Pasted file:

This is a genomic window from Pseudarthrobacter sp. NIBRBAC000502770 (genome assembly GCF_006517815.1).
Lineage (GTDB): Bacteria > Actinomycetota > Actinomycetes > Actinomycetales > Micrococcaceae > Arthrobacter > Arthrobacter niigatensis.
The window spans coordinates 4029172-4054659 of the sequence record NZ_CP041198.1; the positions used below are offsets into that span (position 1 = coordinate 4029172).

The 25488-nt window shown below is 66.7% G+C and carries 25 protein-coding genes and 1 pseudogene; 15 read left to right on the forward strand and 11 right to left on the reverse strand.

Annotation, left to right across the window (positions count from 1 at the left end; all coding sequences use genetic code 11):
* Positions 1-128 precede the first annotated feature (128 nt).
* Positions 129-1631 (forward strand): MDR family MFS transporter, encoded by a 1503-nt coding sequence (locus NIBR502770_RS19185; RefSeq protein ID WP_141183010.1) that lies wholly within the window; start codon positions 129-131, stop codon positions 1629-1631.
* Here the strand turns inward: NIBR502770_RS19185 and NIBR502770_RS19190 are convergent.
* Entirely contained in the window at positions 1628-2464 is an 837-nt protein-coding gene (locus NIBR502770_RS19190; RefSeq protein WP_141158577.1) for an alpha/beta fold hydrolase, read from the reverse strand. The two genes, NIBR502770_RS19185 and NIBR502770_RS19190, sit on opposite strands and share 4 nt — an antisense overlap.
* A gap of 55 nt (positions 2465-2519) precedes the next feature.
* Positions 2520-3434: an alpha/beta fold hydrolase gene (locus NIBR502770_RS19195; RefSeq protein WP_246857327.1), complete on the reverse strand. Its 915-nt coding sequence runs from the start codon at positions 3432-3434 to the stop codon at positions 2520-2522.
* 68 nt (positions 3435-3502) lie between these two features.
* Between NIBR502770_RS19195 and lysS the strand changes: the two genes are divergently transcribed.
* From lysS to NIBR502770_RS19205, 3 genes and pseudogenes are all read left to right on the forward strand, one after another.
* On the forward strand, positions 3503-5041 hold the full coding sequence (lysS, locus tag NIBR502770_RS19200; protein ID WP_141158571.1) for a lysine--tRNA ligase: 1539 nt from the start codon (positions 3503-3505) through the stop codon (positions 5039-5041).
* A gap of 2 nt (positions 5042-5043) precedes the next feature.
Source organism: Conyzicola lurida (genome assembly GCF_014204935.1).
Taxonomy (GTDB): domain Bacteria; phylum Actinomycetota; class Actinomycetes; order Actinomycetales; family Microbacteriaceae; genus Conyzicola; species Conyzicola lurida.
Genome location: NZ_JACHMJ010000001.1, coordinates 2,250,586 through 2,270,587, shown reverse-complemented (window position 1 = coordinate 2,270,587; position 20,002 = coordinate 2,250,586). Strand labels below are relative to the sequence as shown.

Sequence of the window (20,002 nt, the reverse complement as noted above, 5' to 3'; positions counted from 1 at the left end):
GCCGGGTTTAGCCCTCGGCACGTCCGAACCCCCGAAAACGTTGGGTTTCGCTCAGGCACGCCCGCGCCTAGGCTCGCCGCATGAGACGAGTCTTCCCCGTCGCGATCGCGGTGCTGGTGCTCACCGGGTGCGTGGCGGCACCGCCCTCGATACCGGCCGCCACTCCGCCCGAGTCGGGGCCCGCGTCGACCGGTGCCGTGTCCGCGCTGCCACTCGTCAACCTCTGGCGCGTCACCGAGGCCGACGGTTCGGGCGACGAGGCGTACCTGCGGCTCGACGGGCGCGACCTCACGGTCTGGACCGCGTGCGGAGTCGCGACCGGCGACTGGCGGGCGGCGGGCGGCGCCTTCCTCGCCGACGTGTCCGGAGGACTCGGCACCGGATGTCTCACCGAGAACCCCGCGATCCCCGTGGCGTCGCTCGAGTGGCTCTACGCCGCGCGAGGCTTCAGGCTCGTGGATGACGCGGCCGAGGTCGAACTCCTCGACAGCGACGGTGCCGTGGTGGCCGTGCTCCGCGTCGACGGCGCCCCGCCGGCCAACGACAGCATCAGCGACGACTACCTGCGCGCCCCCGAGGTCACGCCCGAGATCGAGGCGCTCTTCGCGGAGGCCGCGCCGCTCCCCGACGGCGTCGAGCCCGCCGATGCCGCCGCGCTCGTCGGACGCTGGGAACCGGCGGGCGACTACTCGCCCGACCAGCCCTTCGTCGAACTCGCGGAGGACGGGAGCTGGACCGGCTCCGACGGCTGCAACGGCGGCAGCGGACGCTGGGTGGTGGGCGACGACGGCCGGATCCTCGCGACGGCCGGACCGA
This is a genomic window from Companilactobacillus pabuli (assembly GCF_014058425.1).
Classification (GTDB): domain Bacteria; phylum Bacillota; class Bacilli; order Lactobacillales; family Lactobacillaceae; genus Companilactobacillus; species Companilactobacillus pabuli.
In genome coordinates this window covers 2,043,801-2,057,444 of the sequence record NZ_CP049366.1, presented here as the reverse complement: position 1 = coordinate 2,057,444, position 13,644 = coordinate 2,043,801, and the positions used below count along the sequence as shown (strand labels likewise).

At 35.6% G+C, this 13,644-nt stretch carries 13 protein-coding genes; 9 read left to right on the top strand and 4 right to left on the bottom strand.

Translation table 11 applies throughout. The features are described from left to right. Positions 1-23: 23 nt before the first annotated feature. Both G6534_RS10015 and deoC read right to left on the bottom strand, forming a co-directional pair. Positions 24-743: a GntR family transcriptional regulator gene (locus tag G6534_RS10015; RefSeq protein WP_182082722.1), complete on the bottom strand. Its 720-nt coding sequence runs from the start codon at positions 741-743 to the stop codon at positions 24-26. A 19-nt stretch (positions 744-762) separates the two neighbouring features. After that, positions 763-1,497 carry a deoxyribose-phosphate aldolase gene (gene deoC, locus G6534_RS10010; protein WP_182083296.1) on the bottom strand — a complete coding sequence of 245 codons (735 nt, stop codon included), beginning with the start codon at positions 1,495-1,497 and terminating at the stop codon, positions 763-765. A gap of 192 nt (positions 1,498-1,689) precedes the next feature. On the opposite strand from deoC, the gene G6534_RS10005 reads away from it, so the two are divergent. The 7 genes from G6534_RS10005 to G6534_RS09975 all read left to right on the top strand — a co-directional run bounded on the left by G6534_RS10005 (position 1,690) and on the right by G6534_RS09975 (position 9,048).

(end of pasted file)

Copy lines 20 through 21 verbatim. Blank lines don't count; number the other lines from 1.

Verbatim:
Sequence of the window (20,002 nt, the reverse complement as noted above, 5' to 3'; positions counted from 1 at the left end):
GCCGGGTTTAGCCCTCGGCACGTCCGAACCCCCGAAAACGTTGGGTTTCGCTCAGGCACGCCCGCGCCTAGGCTCGCCGCATGAGACGAGTCTTCCCCGTCGCGATCGCGGTGCTGGTGCTCACCGGGTGCGTGGCGGCACCGCCCTCGATACCGGCCGCCACTCCGCCCGAGTCGGGGCCCGCGTCGACCGGTGCCGTGTCCGCGCTGCCACTCGTCAACCTCTGGCGCGTCACCGAGGCCGACGGTTCGGGCGACGAGGCGTACCTGCGGCTCGACGGGCGCGACCTCACGGTCTGGACCGCGTGCGGAGTCGCGACCGGCGACTGGCGGGCGGCGGGCGGCGCCTTCCTCGCCGACGTGTCCGGAGGACTCGGCACCGGATGTCTCACCGAGAACCCCGCGATCCCCGTGGCGTCGCTCGAGTGGCTCTACGCCGCGCGAGGCTTCAGGCTCGTGGATGACGCGGCCGAGGTCGAACTCCTCGACAGCGACGGTGCCGTGGTGGCCGTGCTCCGCGTCGACGGCGCCCCGCCGGCCAACGACAGCATCAGCGACGACTACCTGCGCGCCCCCGAGGTCACGCCCGAGATCGAGGCGCTCTTCGCGGAGGCCGCGCCGCTCCCCGACGGCGTCGAGCCCGCCGATGCCGCCGCGCTCGTCGGACGCTGGGAACCGGCGGGCGACTACTCGCCCGACCAGCCCTTCGTCGAACTCGCGGAGGACGGGAGCTGGACCGGCTCCGACGGCTGCAACGGCGGCAGCGGACGCTGGGTGGTGGGCGACGACGGCCGGATCCTCGCGACGGCCGGACCGA